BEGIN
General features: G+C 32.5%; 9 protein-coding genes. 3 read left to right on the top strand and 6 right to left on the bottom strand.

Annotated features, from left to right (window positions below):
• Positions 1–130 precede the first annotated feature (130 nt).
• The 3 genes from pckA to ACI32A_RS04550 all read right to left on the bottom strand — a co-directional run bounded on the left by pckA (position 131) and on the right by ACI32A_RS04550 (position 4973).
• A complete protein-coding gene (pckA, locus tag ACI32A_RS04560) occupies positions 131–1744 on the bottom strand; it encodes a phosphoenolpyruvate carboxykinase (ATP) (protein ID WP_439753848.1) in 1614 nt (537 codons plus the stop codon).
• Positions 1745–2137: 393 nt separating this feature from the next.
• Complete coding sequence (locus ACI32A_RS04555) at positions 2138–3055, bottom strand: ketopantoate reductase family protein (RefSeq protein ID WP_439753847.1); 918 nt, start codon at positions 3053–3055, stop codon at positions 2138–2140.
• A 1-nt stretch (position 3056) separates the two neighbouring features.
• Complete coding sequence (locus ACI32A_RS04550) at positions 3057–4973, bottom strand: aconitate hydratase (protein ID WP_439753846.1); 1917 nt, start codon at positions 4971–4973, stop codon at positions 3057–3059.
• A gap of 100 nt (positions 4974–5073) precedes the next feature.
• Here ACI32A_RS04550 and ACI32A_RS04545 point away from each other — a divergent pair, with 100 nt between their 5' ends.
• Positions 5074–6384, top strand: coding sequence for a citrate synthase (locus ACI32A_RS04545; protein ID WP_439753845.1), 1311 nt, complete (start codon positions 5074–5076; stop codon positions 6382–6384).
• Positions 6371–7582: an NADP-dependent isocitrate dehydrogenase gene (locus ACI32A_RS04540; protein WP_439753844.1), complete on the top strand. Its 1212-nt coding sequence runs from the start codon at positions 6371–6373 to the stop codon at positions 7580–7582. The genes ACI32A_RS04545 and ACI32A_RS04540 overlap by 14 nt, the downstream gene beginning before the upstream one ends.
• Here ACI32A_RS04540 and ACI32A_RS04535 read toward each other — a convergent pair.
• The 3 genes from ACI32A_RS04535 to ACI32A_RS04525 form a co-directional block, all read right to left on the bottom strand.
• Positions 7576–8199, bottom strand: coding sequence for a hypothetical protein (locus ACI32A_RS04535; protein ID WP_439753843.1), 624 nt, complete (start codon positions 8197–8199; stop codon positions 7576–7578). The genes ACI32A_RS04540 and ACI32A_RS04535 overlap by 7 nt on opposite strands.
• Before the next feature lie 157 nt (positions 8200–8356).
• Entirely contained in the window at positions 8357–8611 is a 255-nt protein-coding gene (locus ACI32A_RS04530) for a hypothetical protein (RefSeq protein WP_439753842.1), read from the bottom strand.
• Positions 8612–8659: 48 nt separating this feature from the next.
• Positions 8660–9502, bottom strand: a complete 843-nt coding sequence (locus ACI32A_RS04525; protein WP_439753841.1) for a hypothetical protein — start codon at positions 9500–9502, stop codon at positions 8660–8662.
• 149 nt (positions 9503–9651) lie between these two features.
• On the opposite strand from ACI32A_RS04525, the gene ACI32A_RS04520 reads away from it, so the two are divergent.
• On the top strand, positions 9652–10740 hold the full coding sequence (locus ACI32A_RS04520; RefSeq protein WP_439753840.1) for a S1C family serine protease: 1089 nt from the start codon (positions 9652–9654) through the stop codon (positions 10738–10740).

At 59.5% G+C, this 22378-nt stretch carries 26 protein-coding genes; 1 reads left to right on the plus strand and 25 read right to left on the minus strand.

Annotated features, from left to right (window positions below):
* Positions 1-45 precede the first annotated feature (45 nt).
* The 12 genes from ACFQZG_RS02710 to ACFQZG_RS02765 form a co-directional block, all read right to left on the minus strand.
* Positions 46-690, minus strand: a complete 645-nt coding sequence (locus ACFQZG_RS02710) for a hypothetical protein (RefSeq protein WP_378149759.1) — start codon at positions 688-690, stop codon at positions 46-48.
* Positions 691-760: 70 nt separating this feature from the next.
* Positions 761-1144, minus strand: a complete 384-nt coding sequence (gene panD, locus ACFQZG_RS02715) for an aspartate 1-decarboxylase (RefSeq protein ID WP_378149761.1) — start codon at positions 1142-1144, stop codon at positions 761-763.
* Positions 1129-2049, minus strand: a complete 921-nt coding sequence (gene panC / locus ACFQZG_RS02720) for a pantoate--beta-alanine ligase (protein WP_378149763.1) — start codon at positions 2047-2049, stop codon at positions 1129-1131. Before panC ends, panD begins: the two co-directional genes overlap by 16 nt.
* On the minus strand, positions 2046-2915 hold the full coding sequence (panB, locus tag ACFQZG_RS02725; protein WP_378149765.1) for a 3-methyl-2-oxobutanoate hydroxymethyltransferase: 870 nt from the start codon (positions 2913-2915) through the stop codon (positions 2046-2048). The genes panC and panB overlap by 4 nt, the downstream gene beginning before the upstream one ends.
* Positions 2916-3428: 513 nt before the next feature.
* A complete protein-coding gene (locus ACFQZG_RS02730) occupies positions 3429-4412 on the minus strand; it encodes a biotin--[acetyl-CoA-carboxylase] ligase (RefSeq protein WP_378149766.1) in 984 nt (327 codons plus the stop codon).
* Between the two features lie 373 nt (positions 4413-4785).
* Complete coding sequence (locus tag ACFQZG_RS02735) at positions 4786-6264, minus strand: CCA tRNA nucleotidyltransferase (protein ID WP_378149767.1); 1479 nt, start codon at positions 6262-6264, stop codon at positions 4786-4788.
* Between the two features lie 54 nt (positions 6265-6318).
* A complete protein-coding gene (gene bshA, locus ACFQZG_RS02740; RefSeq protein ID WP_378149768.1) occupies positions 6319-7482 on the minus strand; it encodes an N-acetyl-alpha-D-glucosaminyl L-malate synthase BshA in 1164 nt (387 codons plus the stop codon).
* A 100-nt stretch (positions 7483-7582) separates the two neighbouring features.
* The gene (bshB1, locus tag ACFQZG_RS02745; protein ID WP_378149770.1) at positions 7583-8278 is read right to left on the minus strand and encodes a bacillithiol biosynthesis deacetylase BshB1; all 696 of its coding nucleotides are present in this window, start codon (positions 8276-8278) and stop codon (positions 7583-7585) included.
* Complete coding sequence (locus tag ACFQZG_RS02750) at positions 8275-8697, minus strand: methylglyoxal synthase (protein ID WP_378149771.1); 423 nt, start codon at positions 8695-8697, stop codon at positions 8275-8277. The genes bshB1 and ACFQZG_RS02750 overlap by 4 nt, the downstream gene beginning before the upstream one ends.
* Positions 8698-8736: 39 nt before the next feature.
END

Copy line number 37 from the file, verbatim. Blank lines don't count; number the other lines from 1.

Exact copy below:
* Between the two features lie 54 nt (positions 6265-6318).